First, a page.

Syphilis:- Part 1- Syphilis Presentation (Treponema Pallidum)
March 24, 2023Lab TestsMicrobiology
Sample for Syphilis
- The serum of the patient is needed.
- For the diagnosis of syphilis.
Definition of syphilis
- The disease syphilis was reported in the medical literature as early as 1495.
- In the treatment of syphilis. Heavy metals, such as arsenic, were replaced by penicillin in 1940.
- Treponema pallidum is a member of the order Spirochaetales and the family Treponemataceae.
- It is a gram-negative organism and looks like a corkscrew.
- These are fine, spiral 8 to 24 coils organisms. These are approximately 6 to 15 µ mm long.
- These bacteria can move in a spinning fashion called axial filaments.
- These bacteria replicate by transverse fission.
- This organism can not grow in ordinary media.
- These have a gram-negative cell membrane.
- These are too small to see under the light microscope.
- So a special procedure is used to see these organisms like dark-field, immunofluorescence, and silver stain.
- Also, serological tests can help to diagnose syphilis.
- Syphilis is a chronic venereal disease.
- This was discovered in epidemic form in the 16th century in Europe.
- The first diagnostic blood test for syphilis was introduced by Wassermann in 1906.
- Afro-Americans are infected 30 times more than white Americans.
Mode of spread:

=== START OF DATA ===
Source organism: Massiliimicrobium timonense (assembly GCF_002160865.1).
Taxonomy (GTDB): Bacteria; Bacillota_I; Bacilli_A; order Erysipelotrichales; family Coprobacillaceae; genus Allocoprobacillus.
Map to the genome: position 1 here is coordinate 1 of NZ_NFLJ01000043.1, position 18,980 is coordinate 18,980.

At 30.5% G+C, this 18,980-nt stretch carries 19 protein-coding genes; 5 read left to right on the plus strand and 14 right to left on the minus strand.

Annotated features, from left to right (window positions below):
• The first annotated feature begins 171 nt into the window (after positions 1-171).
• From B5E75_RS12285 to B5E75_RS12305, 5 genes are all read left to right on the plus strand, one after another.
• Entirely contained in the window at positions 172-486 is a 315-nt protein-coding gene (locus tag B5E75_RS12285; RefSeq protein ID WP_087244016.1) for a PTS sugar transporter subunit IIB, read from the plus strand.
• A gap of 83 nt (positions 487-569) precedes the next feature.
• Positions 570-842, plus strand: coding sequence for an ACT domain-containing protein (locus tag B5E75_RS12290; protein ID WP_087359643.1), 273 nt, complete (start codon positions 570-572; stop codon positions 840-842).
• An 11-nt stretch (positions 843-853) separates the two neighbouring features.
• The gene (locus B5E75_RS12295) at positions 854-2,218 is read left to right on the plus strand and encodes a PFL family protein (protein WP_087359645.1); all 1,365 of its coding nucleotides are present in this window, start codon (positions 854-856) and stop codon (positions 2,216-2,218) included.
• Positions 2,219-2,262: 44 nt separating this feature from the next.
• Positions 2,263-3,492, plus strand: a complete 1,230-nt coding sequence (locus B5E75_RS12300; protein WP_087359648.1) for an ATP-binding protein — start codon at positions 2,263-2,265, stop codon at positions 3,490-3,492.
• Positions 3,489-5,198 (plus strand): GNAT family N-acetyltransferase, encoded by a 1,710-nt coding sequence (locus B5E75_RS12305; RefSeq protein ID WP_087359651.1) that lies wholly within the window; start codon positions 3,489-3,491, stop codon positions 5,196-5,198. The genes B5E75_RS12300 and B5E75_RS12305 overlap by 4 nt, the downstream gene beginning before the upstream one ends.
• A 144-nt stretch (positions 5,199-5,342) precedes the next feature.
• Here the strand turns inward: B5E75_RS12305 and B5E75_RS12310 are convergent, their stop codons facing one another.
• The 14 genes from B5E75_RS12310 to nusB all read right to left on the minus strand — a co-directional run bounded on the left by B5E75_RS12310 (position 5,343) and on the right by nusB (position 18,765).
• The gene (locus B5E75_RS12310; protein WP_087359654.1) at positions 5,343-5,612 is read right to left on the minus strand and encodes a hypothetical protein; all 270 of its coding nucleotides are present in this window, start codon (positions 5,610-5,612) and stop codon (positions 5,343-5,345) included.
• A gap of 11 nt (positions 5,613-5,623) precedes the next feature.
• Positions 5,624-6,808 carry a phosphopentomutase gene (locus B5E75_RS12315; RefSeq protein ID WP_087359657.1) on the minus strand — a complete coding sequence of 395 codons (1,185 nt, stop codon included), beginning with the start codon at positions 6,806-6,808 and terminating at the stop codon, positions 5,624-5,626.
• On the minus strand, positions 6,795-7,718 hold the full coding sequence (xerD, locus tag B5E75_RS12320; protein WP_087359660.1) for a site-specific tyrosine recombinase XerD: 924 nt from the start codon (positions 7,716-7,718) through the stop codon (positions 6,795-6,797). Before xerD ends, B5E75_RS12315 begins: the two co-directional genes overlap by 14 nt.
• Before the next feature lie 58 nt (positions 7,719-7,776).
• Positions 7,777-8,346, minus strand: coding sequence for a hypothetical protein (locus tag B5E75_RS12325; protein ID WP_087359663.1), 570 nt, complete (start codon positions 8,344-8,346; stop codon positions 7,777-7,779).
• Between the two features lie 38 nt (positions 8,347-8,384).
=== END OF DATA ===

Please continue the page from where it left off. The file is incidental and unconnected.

- Syphilis is caused by Spirochaete Treponema Pallidum, and its natural host is humans.
- The most common source of infection is a cutaneous or mucosal lesion in the primary or secondary stage of the disease.
- During sexual acts, the organism enters the body through minute abrasion of the skin or mucous membranes.
- Once it enters the body, the spirochetes are immediately disseminated.
- In congenital syphilis, it spreads across the placenta to the fetus.
- The incubation period is 2 to 4 weeks.
- Syphilis can spread through:
- sexual contact
- Direct contact with the lesion.
Treponema-associated diseases in humans:
- T. Pallidum = Syphilis
- T. pallidum variant = Bejel
- T. carateum = Pinta
- T. pertenue = Yaws
Syphilis has four clinical stages :
- Clinically syphilis is divided into four stages:
- Primary stage.
- Secondary stage.
- Latent stage.
- Tertiary or late stage.
- Incubation period:
- This is 2 to 4 weeks (3 to 6 weeks average), and the range may be 1.5 to 13 weeks.
- . The primary stage starts after this incubation period.
- The primary stage:
- This is characterized by the appearance of a chancre at the primary site of inoculation.
- In the male, the lesion is at the penis, and in the female are multiple lesions on the vagina or the cervix.